EasyJet is looking to charge up its electric credentials in a tie-up with US company Wright Electric to develop passenger aircraft powered by electric batteries.
The low-cost carrier wants the planes to fly passengers on its short-haul routes.
The airline's interest in the US start-up, which was founded last year, emerged in March, with Wright Electric confirming it had discussed its concept with airlines.
At the time, the carrier confirmed it had discussions with Wright Electric and "is actively providing an airline operator’s perspective on the development of this exciting technology."
Today, the airline said it had been working closely with Wright Electric to progress battery-propelled aircraft. After demonstrating that the technology works in a two-seater plane, Wright has been working with EasyJet to scale up to commercial proportions.
Here's how they're envisaging it will look:
The firm's plan is to build a commercial passenger plane that runs on batteries and carries out short-haul trips to disrupt the market dominated by aviation giant Boeing's 737.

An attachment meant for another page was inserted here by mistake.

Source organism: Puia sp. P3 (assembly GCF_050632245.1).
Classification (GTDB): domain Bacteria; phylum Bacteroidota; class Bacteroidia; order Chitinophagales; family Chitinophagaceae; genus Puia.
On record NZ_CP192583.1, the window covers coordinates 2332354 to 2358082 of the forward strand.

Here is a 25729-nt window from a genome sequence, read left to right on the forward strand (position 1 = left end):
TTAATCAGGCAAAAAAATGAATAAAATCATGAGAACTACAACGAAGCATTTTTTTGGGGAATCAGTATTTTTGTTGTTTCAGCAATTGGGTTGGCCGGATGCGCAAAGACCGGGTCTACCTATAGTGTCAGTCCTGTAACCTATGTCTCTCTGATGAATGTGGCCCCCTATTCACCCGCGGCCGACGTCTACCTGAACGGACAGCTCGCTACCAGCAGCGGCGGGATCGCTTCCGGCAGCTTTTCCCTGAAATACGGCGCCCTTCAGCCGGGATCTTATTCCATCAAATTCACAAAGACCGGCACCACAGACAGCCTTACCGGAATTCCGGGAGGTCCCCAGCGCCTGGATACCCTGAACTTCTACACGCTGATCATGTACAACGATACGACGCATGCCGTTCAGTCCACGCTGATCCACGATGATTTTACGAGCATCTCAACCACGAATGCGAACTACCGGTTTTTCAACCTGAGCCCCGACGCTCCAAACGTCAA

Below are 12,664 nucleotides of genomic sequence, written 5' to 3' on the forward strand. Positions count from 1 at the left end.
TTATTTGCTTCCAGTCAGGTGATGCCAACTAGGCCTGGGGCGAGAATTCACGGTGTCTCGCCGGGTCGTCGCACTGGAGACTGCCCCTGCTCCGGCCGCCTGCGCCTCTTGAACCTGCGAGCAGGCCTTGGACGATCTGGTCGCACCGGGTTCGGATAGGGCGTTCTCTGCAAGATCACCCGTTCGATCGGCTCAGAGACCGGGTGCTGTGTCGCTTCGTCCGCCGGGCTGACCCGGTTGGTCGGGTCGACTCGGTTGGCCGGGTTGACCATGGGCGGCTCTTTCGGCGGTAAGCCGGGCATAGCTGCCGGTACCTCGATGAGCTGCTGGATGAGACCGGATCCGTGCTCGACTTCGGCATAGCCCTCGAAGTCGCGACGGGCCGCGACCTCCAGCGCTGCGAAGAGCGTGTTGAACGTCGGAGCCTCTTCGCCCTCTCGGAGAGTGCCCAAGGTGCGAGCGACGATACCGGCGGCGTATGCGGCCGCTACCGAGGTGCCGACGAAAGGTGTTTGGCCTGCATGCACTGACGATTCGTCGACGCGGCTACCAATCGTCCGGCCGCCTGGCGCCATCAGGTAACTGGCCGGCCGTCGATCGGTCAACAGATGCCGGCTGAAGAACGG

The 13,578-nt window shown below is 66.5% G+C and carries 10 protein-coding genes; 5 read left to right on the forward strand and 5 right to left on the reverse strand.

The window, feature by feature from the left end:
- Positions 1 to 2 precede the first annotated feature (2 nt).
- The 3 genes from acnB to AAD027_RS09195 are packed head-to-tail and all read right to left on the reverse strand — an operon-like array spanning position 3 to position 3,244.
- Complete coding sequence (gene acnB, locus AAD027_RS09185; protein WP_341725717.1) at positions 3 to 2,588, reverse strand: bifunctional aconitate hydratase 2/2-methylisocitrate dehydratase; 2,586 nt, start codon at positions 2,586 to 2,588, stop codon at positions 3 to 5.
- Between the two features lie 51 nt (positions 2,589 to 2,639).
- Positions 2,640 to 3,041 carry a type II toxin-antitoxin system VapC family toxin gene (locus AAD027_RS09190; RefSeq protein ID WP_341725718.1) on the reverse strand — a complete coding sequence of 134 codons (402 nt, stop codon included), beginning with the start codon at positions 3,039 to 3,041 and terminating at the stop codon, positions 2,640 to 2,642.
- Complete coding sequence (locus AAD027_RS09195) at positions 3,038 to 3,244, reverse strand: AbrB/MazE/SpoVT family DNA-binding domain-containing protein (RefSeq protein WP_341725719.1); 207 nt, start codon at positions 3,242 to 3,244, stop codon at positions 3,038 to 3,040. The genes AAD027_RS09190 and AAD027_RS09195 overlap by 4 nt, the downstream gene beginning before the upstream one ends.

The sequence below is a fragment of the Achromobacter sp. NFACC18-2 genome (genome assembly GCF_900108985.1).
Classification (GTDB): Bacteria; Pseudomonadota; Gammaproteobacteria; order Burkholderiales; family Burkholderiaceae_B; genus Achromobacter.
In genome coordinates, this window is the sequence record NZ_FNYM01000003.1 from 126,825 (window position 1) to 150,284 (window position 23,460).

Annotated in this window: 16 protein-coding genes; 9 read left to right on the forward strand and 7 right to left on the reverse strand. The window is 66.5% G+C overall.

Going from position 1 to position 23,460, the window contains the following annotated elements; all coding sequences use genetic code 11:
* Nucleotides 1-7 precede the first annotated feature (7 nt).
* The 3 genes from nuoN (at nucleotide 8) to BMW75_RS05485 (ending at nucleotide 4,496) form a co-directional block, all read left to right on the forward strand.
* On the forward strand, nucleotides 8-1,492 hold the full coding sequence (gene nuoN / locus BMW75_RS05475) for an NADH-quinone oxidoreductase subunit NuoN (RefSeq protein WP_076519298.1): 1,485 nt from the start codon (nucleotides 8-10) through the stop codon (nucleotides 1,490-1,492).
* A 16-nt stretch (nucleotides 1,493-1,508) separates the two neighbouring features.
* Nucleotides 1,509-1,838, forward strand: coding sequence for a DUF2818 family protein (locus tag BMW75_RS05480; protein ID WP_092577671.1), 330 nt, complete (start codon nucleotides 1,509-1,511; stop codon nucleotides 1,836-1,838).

Its first plane is designed for flights such as London to Paris, Seoul to Jeju and New York to Boston, and it wants to make all short-haul flights electric-powered within the next 20 years.
EasyJet said that Wright Electric's goal to create an aircraft that can fly 335 miles would cover a fifth of the passengers it currently flies.
In a statement, EasyJet's chief executive Carolyn McCall, said: "We share an ambition with Wright Electric for a more sustainable aviation industry."
Just as we have seen with the automotive industry, the aviation industry will be looking to electric technology to reduce our impact on the environment.
For the first time we can envisage a future without jet fuel and we are excited to be part of it. It is now more a matter of when, not if, a short-haul electric plane will fly.
Jeff Engler, founder of Wright Electric, said EasyJet's insights had helped develop the firm's ambition to "commercialise our aircraft for the large and growing short-haul flight markets".